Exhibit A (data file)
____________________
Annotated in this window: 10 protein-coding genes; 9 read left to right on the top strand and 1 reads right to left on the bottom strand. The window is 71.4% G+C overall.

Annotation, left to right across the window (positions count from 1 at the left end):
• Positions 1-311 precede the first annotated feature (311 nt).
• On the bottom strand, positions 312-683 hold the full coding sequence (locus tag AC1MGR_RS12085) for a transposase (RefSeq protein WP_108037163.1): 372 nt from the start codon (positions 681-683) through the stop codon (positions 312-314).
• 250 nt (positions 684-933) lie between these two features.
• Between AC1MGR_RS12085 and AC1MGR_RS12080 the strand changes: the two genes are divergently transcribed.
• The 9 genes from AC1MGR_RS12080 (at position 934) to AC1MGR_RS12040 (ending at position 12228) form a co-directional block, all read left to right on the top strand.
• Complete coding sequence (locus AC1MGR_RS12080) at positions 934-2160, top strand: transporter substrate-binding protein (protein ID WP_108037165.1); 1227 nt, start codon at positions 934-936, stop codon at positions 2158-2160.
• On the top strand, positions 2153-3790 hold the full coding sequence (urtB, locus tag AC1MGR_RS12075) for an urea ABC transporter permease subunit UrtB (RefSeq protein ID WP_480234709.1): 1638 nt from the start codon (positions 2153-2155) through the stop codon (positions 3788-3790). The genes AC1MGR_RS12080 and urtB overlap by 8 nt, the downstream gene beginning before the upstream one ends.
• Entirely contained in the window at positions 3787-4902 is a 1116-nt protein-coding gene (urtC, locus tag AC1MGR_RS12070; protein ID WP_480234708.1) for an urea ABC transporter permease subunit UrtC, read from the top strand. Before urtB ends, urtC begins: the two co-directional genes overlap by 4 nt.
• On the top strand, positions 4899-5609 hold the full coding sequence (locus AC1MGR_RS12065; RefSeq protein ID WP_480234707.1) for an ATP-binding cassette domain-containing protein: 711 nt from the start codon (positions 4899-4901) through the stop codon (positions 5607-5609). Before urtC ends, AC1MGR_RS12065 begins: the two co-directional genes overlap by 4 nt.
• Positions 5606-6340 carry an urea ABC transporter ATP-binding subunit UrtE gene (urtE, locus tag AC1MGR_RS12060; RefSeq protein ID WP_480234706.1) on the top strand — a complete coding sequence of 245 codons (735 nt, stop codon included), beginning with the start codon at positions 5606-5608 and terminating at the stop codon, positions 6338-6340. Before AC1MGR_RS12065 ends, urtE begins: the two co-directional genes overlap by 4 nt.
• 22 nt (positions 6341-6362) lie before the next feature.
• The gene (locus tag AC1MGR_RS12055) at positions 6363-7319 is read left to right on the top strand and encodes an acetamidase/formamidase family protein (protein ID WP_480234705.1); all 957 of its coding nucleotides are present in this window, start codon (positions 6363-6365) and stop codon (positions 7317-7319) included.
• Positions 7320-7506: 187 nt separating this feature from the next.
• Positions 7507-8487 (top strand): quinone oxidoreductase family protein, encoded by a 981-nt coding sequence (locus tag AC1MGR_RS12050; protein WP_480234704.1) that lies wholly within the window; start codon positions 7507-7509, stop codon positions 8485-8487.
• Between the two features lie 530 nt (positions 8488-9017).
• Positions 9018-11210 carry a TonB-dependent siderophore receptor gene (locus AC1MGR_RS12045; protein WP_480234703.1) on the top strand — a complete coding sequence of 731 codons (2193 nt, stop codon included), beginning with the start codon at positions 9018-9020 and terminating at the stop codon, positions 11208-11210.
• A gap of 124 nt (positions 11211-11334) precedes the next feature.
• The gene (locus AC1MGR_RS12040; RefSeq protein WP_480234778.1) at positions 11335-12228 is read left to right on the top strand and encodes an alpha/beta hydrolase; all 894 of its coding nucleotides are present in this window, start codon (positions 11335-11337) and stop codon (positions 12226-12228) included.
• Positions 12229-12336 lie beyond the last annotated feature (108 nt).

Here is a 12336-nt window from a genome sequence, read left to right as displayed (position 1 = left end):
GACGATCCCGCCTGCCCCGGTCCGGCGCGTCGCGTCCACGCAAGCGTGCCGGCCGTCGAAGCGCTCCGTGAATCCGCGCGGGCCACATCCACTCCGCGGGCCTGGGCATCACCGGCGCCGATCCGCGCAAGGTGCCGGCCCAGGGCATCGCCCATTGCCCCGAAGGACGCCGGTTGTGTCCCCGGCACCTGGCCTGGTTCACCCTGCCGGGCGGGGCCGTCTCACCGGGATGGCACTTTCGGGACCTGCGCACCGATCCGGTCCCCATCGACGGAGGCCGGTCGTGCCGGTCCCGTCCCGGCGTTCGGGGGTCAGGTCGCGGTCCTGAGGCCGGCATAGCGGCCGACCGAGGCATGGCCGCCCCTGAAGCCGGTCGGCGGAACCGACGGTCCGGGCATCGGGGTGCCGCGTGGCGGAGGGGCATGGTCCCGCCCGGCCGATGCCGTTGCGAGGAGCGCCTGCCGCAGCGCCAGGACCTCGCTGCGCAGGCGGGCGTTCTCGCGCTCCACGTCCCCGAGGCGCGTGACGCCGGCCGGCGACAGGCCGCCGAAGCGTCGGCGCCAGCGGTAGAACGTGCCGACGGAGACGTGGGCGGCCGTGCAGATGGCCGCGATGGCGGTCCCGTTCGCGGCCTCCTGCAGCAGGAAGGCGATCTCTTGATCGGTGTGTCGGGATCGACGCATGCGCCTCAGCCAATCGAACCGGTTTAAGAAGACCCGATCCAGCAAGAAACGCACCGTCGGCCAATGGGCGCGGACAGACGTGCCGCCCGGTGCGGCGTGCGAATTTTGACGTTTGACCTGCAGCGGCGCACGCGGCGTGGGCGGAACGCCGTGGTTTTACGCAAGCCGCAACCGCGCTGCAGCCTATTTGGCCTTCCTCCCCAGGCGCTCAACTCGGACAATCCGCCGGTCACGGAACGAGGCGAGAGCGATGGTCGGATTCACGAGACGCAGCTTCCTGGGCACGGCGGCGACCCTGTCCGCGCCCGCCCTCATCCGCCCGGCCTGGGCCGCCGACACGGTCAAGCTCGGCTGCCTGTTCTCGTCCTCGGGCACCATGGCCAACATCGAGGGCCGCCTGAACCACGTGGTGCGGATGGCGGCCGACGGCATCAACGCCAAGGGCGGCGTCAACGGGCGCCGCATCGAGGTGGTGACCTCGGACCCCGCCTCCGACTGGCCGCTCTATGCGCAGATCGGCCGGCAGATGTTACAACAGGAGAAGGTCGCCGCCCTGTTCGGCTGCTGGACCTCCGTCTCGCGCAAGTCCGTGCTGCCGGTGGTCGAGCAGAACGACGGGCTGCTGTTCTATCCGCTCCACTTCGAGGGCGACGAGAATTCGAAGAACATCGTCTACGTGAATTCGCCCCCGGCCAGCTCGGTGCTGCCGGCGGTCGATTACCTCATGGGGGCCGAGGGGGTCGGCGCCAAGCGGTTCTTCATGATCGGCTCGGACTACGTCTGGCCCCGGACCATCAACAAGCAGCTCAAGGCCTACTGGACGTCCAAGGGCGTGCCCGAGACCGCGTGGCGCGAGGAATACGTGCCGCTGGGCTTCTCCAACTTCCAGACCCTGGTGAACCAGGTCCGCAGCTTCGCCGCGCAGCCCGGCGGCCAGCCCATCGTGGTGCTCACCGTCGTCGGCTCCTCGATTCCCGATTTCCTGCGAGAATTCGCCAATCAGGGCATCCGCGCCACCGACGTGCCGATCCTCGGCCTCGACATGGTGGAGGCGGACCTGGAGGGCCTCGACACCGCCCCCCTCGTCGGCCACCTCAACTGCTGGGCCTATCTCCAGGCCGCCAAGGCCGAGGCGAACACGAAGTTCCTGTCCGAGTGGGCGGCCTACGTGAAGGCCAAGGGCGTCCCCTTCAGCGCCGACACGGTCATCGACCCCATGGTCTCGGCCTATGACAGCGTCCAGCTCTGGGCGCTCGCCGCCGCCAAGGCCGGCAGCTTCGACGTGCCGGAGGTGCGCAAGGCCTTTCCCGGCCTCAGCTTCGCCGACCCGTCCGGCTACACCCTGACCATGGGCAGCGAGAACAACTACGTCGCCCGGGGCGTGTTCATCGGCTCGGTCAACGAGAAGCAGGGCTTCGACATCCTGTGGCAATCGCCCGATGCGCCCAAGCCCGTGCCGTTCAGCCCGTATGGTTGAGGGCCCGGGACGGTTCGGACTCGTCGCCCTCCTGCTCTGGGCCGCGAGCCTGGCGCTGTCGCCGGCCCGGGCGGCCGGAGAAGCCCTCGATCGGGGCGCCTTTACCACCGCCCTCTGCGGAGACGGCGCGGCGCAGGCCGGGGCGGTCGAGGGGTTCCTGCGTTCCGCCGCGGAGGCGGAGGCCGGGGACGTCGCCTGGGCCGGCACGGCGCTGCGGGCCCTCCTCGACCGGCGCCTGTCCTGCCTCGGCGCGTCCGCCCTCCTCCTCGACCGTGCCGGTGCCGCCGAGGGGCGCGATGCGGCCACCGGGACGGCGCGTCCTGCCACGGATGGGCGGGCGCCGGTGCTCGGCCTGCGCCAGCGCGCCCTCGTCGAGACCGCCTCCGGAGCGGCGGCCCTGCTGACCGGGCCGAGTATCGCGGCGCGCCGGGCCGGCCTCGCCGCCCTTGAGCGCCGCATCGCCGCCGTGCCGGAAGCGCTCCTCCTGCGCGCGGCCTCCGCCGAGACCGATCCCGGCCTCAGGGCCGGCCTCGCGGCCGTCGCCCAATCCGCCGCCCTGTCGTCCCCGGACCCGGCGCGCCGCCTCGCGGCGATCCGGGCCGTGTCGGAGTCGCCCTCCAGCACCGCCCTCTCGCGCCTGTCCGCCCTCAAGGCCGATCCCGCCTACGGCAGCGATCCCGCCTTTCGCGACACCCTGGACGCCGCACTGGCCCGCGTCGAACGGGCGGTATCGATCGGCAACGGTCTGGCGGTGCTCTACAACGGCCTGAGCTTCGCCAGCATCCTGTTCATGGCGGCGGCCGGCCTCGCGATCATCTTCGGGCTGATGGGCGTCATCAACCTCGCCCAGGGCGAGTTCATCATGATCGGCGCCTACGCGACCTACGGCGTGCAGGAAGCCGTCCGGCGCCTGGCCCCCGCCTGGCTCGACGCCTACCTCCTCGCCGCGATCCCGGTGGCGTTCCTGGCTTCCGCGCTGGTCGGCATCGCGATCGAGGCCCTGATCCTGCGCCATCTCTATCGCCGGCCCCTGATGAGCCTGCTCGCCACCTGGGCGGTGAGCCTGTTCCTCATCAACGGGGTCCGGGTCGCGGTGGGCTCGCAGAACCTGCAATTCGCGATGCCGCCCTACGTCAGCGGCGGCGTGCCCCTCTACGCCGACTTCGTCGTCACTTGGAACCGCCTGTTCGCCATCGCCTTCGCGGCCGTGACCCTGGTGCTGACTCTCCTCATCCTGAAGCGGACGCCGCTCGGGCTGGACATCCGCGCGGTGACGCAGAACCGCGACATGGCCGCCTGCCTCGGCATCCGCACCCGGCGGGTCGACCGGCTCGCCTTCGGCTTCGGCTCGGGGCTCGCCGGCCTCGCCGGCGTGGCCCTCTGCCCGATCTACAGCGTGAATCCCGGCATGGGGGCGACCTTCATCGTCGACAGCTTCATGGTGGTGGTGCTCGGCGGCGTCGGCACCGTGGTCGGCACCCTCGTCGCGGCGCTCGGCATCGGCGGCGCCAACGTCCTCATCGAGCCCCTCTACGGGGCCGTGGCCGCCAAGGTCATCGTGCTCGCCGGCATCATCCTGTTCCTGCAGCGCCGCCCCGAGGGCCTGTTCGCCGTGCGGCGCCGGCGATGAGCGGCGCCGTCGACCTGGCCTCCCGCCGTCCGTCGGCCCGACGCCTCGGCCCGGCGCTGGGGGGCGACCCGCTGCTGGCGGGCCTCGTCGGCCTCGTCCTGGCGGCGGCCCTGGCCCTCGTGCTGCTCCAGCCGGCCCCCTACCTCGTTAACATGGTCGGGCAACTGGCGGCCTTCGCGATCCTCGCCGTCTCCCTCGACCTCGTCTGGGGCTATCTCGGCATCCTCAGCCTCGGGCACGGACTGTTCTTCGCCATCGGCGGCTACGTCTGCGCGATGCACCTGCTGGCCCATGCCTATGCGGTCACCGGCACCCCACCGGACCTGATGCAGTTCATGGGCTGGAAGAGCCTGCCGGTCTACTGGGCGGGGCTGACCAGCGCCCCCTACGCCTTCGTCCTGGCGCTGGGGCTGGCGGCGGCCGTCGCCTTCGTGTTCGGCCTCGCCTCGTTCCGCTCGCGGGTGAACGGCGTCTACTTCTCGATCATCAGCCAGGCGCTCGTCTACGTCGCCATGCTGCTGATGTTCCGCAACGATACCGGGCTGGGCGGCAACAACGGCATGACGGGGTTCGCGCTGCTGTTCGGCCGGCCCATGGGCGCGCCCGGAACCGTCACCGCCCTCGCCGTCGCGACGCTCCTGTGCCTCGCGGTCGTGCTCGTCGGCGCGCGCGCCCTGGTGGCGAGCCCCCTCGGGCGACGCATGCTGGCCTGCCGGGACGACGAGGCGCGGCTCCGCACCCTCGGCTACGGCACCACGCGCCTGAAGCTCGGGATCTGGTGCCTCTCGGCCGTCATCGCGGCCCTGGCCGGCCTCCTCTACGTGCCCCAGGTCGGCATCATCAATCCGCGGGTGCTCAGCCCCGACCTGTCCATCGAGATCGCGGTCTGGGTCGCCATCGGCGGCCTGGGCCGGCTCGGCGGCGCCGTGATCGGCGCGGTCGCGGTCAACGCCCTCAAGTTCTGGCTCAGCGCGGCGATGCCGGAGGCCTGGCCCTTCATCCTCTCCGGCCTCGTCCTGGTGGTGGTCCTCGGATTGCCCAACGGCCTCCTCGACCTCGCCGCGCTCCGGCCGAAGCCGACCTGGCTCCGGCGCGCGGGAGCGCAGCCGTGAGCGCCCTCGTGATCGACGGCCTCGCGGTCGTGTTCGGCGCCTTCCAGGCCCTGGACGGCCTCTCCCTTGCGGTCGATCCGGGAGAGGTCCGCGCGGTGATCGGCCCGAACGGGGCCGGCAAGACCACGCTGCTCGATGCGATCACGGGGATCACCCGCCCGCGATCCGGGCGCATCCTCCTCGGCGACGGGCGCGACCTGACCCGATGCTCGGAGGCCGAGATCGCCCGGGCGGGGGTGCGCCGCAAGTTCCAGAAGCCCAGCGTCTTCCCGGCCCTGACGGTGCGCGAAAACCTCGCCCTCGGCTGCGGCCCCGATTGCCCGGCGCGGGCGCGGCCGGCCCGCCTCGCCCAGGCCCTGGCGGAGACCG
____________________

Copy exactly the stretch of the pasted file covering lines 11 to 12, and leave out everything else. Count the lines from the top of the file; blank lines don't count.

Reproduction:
• On the top strand, positions 4899-5609 hold the full coding sequence (locus AC1MGR_RS12065; RefSeq protein ID WP_480234707.1) for an ATP-binding cassette domain-containing protein: 711 nt from the start codon (positions 4899-4901) through the stop codon (positions 5607-5609). Before urtC ends, AC1MGR_RS12065 begins: the two co-directional genes overlap by 4 nt.
• Positions 5606-6340 carry an urea ABC transporter ATP-binding subunit UrtE gene (urtE, locus tag AC1MGR_RS12060; RefSeq protein ID WP_480234706.1) on the top strand — a complete coding sequence of 245 codons (735 nt, stop codon included), beginning with the start codon at positions 5606-5608 and terminating at the stop codon, positions 6338-6340. Before AC1MGR_RS12065 ends, urtE begins: the two co-directional genes overlap by 4 nt.